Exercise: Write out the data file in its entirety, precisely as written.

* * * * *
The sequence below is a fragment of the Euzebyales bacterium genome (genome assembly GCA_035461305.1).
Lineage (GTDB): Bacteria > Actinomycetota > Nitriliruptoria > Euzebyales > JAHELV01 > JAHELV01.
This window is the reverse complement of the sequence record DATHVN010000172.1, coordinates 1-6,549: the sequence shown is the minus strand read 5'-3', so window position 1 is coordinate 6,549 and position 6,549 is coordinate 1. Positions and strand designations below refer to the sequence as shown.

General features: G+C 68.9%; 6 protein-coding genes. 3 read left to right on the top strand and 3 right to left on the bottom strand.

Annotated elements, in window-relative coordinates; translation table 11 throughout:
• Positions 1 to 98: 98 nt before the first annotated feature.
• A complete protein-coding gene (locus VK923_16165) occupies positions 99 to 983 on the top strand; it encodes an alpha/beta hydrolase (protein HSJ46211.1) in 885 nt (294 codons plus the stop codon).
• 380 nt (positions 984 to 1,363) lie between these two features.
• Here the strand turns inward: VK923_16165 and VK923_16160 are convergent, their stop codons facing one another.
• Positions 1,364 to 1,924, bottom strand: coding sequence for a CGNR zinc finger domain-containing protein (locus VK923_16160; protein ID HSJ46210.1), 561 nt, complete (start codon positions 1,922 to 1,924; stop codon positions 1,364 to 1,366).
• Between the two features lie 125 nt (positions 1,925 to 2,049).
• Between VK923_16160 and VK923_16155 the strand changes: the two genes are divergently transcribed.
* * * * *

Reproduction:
The sequence below is a fragment of the Euzebyales bacterium genome (genome assembly GCA_035461305.1).
Lineage (GTDB): Bacteria > Actinomycetota > Nitriliruptoria > Euzebyales > JAHELV01 > JAHELV01.
This window is the reverse complement of the sequence record DATHVN010000172.1, coordinates 1-6,549: the sequence shown is the minus strand read 5'-3', so window position 1 is coordinate 6,549 and position 6,549 is coordinate 1. Positions and strand designations below refer to the sequence as shown.

General features: G+C 68.9%; 6 protein-coding genes. 3 read left to right on the top strand and 3 right to left on the bottom strand.

Annotated elements, in window-relative coordinates; translation table 11 throughout:
• Positions 1 to 98: 98 nt before the first annotated feature.
• A complete protein-coding gene (locus VK923_16165) occupies positions 99 to 983 on the top strand; it encodes an alpha/beta hydrolase (protein HSJ46211.1) in 885 nt (294 codons plus the stop codon).
• 380 nt (positions 984 to 1,363) lie between these two features.
• Here the strand turns inward: VK923_16165 and VK923_16160 are convergent, their stop codons facing one another.
• Positions 1,364 to 1,924, bottom strand: coding sequence for a CGNR zinc finger domain-containing protein (locus VK923_16160; protein ID HSJ46210.1), 561 nt, complete (start codon positions 1,922 to 1,924; stop codon positions 1,364 to 1,366).
• Between the two features lie 125 nt (positions 1,925 to 2,049).
• Between VK923_16160 and VK923_16155 the strand changes: the two genes are divergently transcribed.